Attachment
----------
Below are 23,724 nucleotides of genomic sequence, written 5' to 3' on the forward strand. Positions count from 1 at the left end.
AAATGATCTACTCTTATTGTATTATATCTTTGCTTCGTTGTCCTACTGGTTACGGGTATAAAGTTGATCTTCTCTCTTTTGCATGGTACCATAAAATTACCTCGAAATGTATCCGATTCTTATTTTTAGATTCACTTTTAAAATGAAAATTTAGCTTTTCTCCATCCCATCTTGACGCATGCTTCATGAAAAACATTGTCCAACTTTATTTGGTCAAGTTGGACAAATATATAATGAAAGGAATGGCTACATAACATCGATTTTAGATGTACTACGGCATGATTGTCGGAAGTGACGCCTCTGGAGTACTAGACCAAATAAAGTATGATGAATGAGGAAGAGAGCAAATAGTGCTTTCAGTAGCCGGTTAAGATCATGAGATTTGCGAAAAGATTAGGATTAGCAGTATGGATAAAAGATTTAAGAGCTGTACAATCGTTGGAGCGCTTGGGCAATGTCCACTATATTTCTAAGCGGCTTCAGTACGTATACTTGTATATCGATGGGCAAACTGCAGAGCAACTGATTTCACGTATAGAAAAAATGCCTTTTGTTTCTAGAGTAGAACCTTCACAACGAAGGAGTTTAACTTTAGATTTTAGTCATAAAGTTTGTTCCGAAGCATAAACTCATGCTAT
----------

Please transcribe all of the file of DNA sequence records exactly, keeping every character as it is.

Below are 23,724 nucleotides of genomic sequence, written 5' to 3' on the forward strand. Positions count from 1 at the left end.
AAATGATCTACTCTTATTGTATTATATCTTTGCTTCGTTGTCCTACTGGTTACGGGTATAAAGTTGATCTTCTCTCTTTTGCATGGTACCATAAAATTACCTCGAAATGTATCCGATTCTTATTTTTAGATTCACTTTTAAAATGAAAATTTAGCTTTTCTCCATCCCATCTTGACGCATGCTTCATGAAAAACATTGTCCAACTTTATTTGGTCAAGTTGGACAAATATATAATGAAAGGAATGGCTACATAACATCGATTTTAGATGTACTACGGCATGATTGTCGGAAGTGACGCCTCTGGAGTACTAGACCAAATAAAGTATGATGAATGAGGAAGAGAGCAAATAGTGCTTTCAGTAGCCGGTTAAGATCATGAGATTTGCGAAAAGATTAGGATTAGCAGTATGGATAAAAGATTTAAGAGCTGTACAATCGTTGGAGCGCTTGGGCAATGTCCACTATATTTCTAAGCGGCTTCAGTACGTATACTTGTATATCGATGGGCAAACTGCAGAGCAACTGATTTCACGTATAGAAAAAATGCCTTTTGTTTCTAGAGTAGAACCTTCACAACGAAGGAGTTTAACTTTAGATTTTAGTCATAAAGTTTGTTCCGAAGCATAAACTCATGCTAT